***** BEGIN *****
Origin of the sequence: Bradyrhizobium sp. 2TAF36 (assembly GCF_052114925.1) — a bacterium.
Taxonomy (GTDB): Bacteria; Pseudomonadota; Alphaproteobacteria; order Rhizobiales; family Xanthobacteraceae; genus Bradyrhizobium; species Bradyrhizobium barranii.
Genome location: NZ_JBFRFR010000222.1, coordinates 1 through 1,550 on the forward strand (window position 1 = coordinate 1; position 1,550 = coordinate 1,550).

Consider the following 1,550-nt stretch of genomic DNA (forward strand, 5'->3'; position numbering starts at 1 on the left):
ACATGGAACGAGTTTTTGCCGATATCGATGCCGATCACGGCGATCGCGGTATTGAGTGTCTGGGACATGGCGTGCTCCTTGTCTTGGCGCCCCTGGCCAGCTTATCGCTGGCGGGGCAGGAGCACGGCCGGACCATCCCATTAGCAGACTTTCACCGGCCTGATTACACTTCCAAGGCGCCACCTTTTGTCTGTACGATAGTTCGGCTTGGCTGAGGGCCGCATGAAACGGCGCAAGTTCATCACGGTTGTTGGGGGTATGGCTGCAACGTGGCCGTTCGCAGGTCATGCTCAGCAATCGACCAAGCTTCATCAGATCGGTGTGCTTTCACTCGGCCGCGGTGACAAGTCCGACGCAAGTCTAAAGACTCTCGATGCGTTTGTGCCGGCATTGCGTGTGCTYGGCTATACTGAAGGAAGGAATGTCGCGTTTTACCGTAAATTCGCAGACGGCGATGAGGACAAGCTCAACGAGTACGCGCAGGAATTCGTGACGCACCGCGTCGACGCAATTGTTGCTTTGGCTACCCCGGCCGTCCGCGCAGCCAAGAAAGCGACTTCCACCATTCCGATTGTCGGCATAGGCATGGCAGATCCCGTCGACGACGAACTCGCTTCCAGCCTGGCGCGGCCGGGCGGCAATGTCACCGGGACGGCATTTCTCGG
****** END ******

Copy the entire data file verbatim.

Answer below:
Origin of the sequence: Bradyrhizobium sp. 2TAF36 (assembly GCF_052114925.1) — a bacterium.
Taxonomy (GTDB): Bacteria; Pseudomonadota; Alphaproteobacteria; order Rhizobiales; family Xanthobacteraceae; genus Bradyrhizobium; species Bradyrhizobium barranii.
Genome location: NZ_JBFRFR010000222.1, coordinates 1 through 1,550 on the forward strand (window position 1 = coordinate 1; position 1,550 = coordinate 1,550).

Consider the following 1,550-nt stretch of genomic DNA (forward strand, 5'->3'; position numbering starts at 1 on the left):
ACATGGAACGAGTTTTTGCCGATATCGATGCCGATCACGGCGATCGCGGTATTGAGTGTCTGGGACATGGCGTGCTCCTTGTCTTGGCGCCCCTGGCCAGCTTATCGCTGGCGGGGCAGGAGCACGGCCGGACCATCCCATTAGCAGACTTTCACCGGCCTGATTACACTTCCAAGGCGCCACCTTTTGTCTGTACGATAGTTCGGCTTGGCTGAGGGCCGCATGAAACGGCGCAAGTTCATCACGGTTGTTGGGGGTATGGCTGCAACGTGGCCGTTCGCAGGTCATGCTCAGCAATCGACCAAGCTTCATCAGATCGGTGTGCTTTCACTCGGCCGCGGTGACAAGTCCGACGCAAGTCTAAAGACTCTCGATGCGTTTGTGCCGGCATTGCGTGTGCTYGGCTATACTGAAGGAAGGAATGTCGCGTTTTACCGTAAATTCGCAGACGGCGATGAGGACAAGCTCAACGAGTACGCGCAGGAATTCGTGACGCACCGCGTCGACGCAATTGTTGCTTTGGCTACCCCGGCCGTCCGCGCAGCCAAGAAAGCGACTTCCACCATTCCGATTGTCGGCATAGGCATGGCAGATCCCGTCGACGACGAACTCGCTTCCAGCCTGGCGCGGCCGGGCGGCAATGTCACCGGGACGGCATTTCTCGG